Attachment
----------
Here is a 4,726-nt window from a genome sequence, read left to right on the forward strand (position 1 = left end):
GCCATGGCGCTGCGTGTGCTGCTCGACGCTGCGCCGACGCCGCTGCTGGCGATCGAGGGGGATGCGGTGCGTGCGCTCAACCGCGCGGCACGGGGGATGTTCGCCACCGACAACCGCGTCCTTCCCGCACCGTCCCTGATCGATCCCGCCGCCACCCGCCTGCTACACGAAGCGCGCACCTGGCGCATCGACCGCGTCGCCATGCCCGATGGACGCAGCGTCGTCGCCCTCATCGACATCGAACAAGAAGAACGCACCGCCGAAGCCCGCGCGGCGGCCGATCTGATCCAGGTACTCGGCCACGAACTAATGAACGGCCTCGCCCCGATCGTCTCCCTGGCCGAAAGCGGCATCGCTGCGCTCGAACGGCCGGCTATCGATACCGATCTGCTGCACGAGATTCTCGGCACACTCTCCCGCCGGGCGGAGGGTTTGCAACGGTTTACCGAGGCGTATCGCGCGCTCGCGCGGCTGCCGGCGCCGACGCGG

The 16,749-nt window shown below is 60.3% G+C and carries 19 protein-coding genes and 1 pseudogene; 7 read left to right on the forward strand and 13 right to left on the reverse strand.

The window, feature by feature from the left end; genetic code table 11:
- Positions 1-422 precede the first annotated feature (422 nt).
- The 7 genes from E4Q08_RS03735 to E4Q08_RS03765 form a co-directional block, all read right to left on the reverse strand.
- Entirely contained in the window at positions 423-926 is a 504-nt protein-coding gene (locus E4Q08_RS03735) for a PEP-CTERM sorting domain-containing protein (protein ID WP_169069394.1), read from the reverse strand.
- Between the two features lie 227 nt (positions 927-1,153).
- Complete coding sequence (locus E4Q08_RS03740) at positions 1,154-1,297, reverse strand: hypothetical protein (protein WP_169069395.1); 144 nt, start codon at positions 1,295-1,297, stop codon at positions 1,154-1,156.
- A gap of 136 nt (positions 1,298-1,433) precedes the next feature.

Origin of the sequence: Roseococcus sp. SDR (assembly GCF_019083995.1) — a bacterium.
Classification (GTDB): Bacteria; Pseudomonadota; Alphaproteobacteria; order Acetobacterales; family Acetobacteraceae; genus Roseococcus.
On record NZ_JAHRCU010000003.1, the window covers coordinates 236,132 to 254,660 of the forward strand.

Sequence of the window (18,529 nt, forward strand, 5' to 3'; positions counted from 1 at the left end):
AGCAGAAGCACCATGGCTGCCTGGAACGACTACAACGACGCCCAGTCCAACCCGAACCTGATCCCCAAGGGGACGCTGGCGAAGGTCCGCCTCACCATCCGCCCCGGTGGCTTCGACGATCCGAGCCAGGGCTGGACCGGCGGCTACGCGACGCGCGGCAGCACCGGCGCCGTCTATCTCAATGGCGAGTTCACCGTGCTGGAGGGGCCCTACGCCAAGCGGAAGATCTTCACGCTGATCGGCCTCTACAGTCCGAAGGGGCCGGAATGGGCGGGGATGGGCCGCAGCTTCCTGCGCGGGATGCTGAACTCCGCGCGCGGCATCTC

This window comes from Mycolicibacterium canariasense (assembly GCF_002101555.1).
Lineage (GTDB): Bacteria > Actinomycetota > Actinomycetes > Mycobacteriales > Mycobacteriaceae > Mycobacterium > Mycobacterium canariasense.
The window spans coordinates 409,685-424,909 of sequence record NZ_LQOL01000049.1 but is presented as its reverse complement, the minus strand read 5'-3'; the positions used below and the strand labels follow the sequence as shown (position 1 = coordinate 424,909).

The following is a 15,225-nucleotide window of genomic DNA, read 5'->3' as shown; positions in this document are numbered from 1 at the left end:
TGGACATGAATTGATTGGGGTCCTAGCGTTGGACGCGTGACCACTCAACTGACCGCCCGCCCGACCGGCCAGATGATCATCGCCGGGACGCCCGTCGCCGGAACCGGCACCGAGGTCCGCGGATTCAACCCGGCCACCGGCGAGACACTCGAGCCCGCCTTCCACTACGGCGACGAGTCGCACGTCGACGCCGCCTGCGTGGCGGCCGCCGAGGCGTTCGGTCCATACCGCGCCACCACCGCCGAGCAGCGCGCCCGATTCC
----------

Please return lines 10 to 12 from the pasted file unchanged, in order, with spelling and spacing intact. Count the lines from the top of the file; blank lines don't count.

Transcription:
- A gap of 136 nt (positions 1,298-1,433) precedes the next feature.

Origin of the sequence: Roseococcus sp. SDR (assembly GCF_019083995.1) — a bacterium.
Classification (GTDB): Bacteria; Pseudomonadota; Alphaproteobacteria; order Acetobacterales; family Acetobacteraceae; genus Roseococcus.